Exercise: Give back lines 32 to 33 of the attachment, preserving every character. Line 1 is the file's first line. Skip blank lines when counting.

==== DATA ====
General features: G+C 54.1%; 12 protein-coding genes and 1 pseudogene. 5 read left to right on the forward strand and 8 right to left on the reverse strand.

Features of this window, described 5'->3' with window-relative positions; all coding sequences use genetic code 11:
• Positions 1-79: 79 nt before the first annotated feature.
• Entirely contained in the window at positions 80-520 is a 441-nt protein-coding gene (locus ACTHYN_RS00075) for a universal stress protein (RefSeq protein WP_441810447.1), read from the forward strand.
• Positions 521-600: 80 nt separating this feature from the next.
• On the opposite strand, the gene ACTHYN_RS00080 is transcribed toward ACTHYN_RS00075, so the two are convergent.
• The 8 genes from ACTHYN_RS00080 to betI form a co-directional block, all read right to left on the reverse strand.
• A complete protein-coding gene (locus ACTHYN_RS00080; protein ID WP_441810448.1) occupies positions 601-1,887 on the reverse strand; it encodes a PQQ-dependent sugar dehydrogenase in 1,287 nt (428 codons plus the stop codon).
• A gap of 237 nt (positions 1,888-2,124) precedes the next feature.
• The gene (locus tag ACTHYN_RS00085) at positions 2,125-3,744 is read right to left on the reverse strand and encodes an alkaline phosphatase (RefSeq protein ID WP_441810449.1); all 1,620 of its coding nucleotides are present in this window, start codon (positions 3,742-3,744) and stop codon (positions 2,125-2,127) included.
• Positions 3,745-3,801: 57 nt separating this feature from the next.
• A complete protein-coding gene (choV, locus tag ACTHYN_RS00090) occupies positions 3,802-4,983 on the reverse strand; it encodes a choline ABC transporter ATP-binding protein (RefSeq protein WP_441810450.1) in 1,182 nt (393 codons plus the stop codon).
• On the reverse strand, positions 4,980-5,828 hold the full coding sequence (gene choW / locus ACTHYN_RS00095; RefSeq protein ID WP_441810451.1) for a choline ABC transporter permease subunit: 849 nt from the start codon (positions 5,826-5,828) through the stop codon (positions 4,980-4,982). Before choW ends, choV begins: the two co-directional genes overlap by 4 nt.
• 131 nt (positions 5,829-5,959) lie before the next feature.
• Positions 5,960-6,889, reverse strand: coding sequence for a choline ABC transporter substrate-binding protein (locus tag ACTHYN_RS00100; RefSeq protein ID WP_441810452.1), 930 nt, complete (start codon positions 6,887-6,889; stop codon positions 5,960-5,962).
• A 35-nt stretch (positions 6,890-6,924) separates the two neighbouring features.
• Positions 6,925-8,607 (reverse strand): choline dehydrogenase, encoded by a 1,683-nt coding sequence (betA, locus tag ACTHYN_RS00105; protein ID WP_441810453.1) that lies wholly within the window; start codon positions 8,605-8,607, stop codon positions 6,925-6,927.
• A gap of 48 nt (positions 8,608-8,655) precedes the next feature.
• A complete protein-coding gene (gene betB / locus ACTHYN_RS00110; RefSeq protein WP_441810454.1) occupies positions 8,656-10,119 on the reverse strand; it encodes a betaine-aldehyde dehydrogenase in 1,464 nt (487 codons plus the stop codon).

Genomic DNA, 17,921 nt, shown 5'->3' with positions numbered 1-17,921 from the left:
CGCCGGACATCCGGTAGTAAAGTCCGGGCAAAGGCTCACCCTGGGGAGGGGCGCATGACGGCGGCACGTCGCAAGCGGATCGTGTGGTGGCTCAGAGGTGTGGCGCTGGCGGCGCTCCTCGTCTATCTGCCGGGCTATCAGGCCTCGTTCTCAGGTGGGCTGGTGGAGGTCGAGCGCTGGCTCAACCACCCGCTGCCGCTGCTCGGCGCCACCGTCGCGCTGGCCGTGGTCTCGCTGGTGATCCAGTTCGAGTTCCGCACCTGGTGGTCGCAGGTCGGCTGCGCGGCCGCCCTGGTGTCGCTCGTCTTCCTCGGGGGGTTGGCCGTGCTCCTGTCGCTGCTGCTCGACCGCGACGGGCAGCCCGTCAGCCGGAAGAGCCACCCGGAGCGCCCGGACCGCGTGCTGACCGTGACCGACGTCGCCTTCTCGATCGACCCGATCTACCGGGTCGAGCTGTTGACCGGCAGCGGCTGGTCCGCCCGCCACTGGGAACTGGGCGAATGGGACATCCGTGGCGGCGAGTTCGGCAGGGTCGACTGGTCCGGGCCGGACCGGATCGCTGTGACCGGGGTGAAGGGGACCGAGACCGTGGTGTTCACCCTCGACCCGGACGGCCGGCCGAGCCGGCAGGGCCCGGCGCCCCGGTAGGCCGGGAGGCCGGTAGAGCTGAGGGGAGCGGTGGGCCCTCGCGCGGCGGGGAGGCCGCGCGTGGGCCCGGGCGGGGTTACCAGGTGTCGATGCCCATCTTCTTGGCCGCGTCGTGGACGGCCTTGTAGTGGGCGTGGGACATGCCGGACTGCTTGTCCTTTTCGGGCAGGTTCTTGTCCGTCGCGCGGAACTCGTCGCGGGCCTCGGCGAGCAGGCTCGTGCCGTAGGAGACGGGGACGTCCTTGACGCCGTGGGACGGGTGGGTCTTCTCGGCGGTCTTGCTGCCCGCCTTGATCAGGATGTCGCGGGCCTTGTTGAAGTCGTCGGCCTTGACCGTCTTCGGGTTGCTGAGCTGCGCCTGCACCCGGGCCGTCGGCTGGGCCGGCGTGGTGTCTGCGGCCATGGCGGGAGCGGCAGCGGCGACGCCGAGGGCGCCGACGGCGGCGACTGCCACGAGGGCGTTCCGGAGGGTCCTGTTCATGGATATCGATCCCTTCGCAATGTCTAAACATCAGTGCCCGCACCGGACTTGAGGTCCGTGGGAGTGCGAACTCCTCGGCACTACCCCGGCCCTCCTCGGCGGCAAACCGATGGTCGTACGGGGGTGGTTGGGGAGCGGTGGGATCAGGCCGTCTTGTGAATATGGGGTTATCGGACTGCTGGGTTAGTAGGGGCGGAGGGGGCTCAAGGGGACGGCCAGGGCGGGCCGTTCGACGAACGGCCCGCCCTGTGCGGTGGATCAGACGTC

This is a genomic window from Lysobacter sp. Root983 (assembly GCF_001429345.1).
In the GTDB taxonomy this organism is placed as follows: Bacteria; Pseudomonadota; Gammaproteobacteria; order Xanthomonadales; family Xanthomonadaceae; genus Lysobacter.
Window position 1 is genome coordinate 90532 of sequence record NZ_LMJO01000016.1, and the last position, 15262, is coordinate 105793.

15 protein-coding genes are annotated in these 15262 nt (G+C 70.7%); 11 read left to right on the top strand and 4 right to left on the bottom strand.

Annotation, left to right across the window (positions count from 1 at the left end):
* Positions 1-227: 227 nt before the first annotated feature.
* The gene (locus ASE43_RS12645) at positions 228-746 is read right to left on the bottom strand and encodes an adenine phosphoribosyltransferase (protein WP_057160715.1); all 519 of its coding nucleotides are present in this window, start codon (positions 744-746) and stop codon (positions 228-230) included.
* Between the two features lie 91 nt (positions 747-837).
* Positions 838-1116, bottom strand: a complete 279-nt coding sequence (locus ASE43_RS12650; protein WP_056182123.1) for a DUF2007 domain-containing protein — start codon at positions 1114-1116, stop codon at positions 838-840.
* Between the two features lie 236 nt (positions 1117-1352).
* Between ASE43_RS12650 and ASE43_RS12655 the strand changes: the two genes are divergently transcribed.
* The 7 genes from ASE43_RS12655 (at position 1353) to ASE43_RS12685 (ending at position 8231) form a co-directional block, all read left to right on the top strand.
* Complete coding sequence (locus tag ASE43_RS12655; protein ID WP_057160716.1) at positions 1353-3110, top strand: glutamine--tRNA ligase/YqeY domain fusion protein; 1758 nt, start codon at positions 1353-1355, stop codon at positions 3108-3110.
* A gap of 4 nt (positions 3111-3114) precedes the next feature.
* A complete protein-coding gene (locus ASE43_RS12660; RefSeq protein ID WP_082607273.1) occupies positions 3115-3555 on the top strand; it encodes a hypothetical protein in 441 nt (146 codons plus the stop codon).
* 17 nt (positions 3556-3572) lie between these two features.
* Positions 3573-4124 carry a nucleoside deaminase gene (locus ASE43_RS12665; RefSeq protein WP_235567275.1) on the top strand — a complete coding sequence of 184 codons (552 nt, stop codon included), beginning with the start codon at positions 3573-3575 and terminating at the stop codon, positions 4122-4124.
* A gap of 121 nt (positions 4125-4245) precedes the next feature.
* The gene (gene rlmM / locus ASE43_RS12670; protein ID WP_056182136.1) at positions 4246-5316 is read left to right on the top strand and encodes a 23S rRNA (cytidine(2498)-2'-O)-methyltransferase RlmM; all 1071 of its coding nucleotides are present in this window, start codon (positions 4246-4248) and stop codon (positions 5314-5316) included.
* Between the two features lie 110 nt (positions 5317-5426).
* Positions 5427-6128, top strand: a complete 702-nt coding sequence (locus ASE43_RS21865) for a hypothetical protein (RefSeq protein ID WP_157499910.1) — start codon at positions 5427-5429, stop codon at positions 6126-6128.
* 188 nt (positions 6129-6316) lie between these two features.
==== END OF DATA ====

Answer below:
* Between ASE43_RS12650 and ASE43_RS12655 the strand changes: the two genes are divergently transcribed.
* The 7 genes from ASE43_RS12655 (at position 1353) to ASE43_RS12685 (ending at position 8231) form a co-directional block, all read left to right on the top strand.